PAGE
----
The Price of Being Kind.

@postaday 241; #postaday2011.

It wouldn’t be fair to say that being kind costs us nothing. It does cost us, especially if we were one of those selfless souls who rescues the homeless, lets an acquaintance sleep on the sofa till they get back on their feet, or a person who lends someone $20 until payday.

To those generous souls, I say mahalo.

This is one of those days when it’s very hard to write my blog entry. What’s a few hundred words, right? Get it out and be done with it! But some days the words don’t come easy. Part of it is being preoccupied with the strains of life and work. Part of it is losing a grip on elements of joy. Part of it is trying to be optimistic about the future.

Tuesday's Moon.

Last night I looked up at the moon, which was amazingly bright for a crescent. I thought about how cold and lifeless it must be up there, and yet, it mesmerizes people on earth.

So I wrote a haiku, like I often do:

A moon is nothing.
Yet it holds our gaze captive.
Are you nothing, too?


Is it possible to be cold, dull and lifeless, yet mesmerizing — as a person? Do we all know people who are cold, dull, and lifeless, yet we cannot stop thinking about them, we like to see them, we imagine that there is something much more interesting beneath the surface of jaded boredom?

Given all that, is it possible that someone could look at you or me and instead of not thinking anything at all, think that this could very well be more than just a mound of flesh, a personality, someone with values and love to share? I don’t always think that. But when I do encounter people who give me pause because of their circumstances, I always think about how they were a baby so many years ago, loved and cared for. When we are young, there is so much hope. When we grow old, we should resist hopelessness. When we are capable, we should tend to our soul’s garden with kindness, compassion and generosity. Imagine the harvest.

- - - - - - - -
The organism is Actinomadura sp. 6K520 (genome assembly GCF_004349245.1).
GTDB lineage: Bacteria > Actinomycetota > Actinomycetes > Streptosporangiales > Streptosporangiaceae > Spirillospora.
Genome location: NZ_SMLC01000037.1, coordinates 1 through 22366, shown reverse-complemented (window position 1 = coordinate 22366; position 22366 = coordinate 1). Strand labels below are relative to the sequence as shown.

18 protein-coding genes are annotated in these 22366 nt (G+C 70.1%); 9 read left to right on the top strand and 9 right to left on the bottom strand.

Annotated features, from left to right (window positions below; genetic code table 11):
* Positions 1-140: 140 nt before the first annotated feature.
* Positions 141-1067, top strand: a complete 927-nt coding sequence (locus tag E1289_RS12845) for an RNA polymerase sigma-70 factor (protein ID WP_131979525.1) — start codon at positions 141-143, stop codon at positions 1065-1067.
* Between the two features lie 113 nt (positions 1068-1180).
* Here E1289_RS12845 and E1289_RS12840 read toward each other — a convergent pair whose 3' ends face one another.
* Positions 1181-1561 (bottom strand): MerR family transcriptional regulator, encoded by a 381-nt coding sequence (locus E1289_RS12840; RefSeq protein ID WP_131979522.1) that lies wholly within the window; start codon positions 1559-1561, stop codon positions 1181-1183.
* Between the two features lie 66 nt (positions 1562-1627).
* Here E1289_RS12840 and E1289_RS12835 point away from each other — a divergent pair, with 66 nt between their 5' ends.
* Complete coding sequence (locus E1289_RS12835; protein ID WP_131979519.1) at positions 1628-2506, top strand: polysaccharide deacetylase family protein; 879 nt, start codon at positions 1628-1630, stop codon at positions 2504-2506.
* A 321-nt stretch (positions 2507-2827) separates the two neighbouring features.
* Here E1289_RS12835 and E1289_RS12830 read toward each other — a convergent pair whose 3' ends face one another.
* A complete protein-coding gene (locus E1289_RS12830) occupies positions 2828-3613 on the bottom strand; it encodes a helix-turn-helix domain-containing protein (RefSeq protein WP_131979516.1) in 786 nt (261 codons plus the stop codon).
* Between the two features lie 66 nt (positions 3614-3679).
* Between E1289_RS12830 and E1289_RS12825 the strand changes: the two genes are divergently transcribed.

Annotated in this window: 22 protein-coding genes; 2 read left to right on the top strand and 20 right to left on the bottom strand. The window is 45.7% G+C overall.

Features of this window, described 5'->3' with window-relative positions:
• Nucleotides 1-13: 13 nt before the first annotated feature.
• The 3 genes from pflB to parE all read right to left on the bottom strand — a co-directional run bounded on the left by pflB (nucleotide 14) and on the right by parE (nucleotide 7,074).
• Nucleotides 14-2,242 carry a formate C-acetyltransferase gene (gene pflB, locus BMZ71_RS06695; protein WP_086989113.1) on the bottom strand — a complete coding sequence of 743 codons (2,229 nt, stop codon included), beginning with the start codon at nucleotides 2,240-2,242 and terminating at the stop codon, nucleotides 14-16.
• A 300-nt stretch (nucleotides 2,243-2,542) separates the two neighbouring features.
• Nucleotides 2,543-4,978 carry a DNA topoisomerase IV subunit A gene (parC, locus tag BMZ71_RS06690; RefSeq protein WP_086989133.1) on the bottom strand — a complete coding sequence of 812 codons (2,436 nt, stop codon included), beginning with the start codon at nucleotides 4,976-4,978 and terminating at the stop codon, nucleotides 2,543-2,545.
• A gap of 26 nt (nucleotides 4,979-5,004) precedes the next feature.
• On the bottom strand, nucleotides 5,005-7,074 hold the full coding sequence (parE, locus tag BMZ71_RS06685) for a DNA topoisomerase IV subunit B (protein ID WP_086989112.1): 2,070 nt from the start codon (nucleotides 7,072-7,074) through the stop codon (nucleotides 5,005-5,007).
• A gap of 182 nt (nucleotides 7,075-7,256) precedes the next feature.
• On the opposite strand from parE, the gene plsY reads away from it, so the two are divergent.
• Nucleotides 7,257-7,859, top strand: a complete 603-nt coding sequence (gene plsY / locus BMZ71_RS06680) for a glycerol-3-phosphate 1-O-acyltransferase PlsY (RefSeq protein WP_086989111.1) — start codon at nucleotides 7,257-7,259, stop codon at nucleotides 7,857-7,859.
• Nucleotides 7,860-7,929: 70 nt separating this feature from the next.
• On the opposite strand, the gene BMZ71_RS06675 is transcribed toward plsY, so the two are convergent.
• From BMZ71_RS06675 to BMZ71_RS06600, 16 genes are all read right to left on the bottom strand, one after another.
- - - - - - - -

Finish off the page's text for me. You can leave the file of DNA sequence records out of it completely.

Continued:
By lavagal

Hawaii Kai wife and mom. Melanoma Stage 3a Cancer survivor. English Language Arts teacher, English Learners Coordinator, and Paraprofessional Tutor. Super sub teacher. Dormant triathlete. Road cyclist and Masters swimmer. Gardener. Mrs. Fixit. Random dancer. Music Curator. A teenager trapped in an aging body. Did you know 60 is the new 40? It is.


  1. Most of the generous souls do it not for recognition but for themselves to feel good. Many people have been selfless, and no one knows the stories.

  2. Great post, because yes, folks can never tell what’s beneath the lack of a smile or the poker face of a driven fellow human. Indeed, some of these “unknowns” are the very ones who have left gifts anonymously or only after their own deaths — which, to me, proves that love and generosity manifests itself in so many more ways than good feelings or outward actions. And I’d posit, once you’re dead, it’s hard to do something to feel good — that’s where true generosity becomes apparent.

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